Typographic Edumacators

matteson's picture

Well, TypeCon got me all fired up, so (against my nature and better judgement) I thought I might try to start a Forum for educators to discuss their particular (?) brand of problems. Maybe an "Idea Clearinghouse" of sorts. At my school, most discussions degenerate into b!tch sessions at an amazing speed. Hopefully this will be different, but perhaps there could be a special "Screaming into the Void" thread. All (including non-teachers) are welcome, of course.

I'm not sure how many of you typophiles actually are teachers - but I was surprised for some reason to realize how many folks at TypeCon were educators. So perhaps this forum has legs.

I'm fairly new at teaching - I've been at it for about 5 years now. I never had a formal design education myself. I went to grad school to study painting and linguistics; that, coupled with having run printing presses for several years, engendered my interest in typography I suppose. So here I am.

I'm probably not the best person to start or moderate a forum since I'm usually in the classroom or in unbearably stupefying meetings, but I look forward to talking to whoever may be interested.

Cheers,

Nathan

tylerg's picture

nathan--thanks for starting this forum. i think it could be a great asset and collaborative tool. i was also at typecon, but unfortunately had to leave before the education discussion. i'm very sorry to have missed that.

i guess i have two questions:

1. what was covered in the education panel at typecon?

2. what textbooks do you (or anyone reading) use for typography courses, and how do you utilize them in class?

matteson's picture

Hi Tyler. I was beginning to think I was all alone out here :-P so it's good to hear from someone. And here's my best shot at answering your questions:

(1) The Education Panel was good, but I was left wanting a lot more. Nothing against the panelists or the conference though - it was just a time limitation thing I'm afraid. It's hard to pack much into one hour, especially when you want to leave time for questions. Mostly the panelists talked about projects they use (I actually co-opted one for my beginning type students) and showed students' work. There was some discussion about the difficulties in teaching older or returning students, and students from disciplines outside of design. And about how much time people tend to spend on technical instruction vs. conceptual(?). It was great, though, seeing what other folks were doing and it gave me some ideas for rewriting parts of my school's program.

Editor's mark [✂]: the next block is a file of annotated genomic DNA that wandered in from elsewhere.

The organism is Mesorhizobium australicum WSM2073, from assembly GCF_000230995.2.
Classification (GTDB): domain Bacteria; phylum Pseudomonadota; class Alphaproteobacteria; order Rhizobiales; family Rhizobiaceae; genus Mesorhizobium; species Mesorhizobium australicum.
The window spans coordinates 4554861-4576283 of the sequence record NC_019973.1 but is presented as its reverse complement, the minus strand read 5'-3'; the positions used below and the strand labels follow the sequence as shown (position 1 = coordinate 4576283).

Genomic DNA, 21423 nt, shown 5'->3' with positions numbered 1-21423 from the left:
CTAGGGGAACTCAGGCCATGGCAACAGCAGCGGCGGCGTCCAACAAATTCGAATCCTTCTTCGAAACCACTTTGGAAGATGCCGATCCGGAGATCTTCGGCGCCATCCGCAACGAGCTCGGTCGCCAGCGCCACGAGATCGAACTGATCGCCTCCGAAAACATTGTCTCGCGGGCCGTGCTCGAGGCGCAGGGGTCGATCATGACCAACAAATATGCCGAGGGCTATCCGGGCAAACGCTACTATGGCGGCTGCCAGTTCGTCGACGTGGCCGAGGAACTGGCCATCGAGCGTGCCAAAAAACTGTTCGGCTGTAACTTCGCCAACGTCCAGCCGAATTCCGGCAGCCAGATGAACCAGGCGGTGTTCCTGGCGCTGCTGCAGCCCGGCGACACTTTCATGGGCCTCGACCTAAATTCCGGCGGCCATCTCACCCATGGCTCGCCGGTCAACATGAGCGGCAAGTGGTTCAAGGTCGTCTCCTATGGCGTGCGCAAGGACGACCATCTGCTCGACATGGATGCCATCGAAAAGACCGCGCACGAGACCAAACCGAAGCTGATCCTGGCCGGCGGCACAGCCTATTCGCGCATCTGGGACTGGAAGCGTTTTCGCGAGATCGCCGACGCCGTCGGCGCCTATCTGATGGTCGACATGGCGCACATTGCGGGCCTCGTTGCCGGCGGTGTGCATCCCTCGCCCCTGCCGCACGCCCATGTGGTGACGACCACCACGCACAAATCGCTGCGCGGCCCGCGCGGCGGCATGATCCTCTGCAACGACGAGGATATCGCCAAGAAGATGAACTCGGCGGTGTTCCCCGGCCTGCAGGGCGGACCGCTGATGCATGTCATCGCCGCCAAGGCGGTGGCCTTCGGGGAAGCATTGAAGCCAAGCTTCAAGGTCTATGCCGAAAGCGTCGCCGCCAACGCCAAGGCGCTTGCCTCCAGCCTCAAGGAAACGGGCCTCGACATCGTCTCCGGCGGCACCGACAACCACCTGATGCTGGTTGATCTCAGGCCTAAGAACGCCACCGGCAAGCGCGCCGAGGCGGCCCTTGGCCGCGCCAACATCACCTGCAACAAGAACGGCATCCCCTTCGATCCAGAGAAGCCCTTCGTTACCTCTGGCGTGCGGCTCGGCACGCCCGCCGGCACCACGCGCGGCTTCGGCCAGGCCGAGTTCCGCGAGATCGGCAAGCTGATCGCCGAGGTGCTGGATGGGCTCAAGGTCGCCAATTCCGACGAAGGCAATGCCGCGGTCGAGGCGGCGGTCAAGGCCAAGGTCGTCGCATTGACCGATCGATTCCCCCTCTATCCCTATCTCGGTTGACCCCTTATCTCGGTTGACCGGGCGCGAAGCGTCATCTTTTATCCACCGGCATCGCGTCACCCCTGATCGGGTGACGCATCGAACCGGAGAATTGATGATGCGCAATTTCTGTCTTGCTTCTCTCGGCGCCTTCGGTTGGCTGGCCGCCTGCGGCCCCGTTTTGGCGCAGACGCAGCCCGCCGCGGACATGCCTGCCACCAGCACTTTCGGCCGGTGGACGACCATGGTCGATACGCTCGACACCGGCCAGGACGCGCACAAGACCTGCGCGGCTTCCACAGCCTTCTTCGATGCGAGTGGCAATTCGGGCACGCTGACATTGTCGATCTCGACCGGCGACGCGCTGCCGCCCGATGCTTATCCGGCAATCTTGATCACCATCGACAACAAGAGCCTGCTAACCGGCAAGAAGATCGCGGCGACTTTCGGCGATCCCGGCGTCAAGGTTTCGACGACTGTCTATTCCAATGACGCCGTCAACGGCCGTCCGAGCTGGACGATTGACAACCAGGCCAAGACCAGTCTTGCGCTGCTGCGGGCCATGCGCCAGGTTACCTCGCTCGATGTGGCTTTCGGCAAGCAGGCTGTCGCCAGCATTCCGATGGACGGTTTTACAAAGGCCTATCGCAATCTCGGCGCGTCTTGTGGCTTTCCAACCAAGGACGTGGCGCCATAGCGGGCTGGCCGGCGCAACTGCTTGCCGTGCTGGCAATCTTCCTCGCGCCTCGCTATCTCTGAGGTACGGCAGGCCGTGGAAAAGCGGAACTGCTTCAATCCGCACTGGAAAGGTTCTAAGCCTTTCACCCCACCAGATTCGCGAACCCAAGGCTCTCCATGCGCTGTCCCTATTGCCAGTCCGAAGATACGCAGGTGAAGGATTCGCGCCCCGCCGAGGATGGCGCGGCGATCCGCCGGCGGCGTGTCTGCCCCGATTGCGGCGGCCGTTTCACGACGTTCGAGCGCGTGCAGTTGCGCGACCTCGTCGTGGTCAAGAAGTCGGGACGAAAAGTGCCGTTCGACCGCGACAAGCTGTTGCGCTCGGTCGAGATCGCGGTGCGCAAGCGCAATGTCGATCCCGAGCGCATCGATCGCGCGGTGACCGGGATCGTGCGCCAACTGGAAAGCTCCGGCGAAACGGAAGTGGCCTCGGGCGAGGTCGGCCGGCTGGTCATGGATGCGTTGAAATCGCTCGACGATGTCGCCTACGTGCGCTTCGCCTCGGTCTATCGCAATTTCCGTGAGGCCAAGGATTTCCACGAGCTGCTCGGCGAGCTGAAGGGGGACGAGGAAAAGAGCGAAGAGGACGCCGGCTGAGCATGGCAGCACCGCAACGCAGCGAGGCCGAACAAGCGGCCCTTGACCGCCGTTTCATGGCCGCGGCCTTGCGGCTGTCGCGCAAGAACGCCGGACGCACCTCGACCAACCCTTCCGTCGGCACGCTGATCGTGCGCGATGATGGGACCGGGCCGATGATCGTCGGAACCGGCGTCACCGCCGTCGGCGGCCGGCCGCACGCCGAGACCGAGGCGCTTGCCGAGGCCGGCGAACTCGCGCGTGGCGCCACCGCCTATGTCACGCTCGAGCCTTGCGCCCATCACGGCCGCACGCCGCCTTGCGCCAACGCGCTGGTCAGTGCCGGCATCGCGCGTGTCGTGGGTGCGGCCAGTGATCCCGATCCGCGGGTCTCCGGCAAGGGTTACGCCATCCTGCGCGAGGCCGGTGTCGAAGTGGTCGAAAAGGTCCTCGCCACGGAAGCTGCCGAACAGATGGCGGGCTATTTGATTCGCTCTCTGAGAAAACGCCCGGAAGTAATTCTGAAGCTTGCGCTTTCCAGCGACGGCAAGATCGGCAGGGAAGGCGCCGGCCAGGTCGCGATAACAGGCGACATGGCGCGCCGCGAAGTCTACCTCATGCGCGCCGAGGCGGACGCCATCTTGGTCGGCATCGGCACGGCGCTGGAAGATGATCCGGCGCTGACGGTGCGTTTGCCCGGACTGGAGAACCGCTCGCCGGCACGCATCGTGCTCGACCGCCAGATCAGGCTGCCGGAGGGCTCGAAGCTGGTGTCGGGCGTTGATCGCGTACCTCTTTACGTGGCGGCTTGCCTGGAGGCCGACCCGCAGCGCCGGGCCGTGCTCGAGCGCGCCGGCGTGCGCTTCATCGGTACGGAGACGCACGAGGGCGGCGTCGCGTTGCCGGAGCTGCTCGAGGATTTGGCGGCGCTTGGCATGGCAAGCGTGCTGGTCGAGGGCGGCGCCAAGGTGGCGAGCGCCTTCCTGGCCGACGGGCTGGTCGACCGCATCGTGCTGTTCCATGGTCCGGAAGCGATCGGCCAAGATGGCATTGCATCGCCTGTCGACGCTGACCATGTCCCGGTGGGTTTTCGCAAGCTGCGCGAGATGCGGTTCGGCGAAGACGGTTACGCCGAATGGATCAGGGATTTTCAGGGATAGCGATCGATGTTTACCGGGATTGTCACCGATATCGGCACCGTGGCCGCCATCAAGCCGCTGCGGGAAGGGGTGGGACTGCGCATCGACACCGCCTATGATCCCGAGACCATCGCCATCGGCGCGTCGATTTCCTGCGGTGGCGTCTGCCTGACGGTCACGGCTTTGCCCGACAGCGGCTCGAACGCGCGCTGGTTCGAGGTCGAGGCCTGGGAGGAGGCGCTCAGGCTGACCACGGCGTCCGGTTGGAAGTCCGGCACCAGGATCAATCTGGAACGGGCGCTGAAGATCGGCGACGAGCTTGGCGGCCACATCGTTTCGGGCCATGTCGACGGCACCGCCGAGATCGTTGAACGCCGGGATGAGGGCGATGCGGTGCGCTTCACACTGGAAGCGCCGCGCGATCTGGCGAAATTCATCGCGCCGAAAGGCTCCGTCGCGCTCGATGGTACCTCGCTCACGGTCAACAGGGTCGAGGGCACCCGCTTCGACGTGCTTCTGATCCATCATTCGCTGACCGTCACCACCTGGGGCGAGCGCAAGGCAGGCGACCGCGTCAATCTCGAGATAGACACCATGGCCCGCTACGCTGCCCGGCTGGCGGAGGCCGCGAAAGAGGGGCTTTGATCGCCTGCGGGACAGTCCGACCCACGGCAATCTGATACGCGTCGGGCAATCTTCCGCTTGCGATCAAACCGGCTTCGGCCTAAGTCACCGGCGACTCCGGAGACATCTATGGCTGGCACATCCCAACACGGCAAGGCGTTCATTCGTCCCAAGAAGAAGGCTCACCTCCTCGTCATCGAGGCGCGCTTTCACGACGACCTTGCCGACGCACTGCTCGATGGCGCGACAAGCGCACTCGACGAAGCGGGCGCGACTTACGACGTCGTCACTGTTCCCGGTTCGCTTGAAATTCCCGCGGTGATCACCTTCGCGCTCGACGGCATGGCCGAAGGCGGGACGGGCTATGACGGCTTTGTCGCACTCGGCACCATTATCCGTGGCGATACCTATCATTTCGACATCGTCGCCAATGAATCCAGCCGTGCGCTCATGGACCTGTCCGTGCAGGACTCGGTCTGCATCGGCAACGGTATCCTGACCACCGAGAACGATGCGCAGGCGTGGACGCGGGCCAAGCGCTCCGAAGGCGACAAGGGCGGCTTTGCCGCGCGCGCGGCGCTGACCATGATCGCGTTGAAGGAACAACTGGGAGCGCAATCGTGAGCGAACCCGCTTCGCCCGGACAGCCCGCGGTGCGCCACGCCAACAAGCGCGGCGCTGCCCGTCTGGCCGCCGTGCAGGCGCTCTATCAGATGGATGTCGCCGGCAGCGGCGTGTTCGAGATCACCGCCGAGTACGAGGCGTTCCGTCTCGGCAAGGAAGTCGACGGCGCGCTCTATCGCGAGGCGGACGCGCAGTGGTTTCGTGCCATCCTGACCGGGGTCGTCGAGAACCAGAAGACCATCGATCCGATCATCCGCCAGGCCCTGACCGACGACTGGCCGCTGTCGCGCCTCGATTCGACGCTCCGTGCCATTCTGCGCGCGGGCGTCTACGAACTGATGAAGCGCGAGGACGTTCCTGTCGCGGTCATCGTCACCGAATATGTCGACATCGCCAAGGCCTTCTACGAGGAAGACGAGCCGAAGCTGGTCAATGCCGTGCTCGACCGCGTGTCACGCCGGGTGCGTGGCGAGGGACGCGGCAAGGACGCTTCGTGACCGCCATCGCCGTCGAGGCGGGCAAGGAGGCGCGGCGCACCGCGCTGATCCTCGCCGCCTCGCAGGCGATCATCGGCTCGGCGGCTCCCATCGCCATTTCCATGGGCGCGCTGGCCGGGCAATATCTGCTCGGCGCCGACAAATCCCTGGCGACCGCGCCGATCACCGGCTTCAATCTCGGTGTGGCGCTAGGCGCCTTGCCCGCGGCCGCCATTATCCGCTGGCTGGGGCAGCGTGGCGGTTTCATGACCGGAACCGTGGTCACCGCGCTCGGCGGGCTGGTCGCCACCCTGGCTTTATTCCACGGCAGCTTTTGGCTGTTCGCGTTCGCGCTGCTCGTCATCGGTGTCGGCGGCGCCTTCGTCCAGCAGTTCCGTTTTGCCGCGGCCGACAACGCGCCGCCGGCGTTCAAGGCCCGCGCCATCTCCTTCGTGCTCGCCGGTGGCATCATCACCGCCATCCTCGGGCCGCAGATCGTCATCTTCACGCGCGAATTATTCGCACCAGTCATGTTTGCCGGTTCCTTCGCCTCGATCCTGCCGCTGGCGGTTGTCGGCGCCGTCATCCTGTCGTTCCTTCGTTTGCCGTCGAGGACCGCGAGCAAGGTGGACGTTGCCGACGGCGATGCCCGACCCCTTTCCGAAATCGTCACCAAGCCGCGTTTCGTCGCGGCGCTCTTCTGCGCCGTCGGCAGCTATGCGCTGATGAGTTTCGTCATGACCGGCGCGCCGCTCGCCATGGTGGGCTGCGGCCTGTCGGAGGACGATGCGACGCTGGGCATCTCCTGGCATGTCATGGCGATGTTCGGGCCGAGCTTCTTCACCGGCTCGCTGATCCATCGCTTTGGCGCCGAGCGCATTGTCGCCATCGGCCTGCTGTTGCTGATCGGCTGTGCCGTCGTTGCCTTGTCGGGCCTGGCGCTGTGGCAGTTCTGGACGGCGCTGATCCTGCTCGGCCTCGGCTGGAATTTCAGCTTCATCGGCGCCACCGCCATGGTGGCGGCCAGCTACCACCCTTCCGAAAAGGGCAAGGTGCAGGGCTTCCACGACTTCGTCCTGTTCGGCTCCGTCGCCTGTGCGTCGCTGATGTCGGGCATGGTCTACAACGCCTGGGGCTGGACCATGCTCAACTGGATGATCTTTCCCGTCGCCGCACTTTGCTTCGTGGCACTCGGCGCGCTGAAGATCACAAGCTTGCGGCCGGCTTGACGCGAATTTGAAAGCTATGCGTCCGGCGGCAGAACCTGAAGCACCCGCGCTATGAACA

(2) Right now we're using Carter, Day, and Meggs' Typographic Design: Form and Communication. We recently switched from Martin Solomon's Art of Typography, which I hated using. I think the CDM book will work well, because it has a lot of good examples of student work. For the most part, the kids at my school have thought little, if at all, about typography. So they need quite a bit of visual information to get started - to even begin to think about letters as something with a form and a function. Most of them are here to be web designers or Photoshop jockeys, so getting them to care about type is no small feat. Getting them passionate is next to impossible.

As far as how we use the book: I pull most of my lectures out of the first 5 chapters (Evolution of Typography, Anatomy of Typography, Syntax and Communication, Legibility, and Typographic Technology). Chapter 6 is a nice collection of projects from instructors at other schools - nice to have when you realize one of your own projects is totally bombing :-) And chapter 7 is full of case studies from the commercial design world - handy when your students say "nobody really cares about this do they?" since the only type they see is the closed captioning of Paradise Hotel or the score on Tomb Raider IV. It also has a pretty good section of specimens which I use when I talk about line measure, leading, word spacing, etc.

I keep thinking about trying to use Felici as a textbook, but I'm afraid my beginning students would be lost. The amount of diagrams and illustrations in CDM really lends itself well to first year kids. Currently I'm trying to add some more type courses to our curriculum (typography is the red-headed stepchild of my school) so maybe I can bring Felici in for a couple of those.

Cheers,

Nathan

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twardoch's picture

I don't think I understand the term "edumacator". To me, the only association is "edu-mock-ator", a cheap mockery imitation of an educator.

A.

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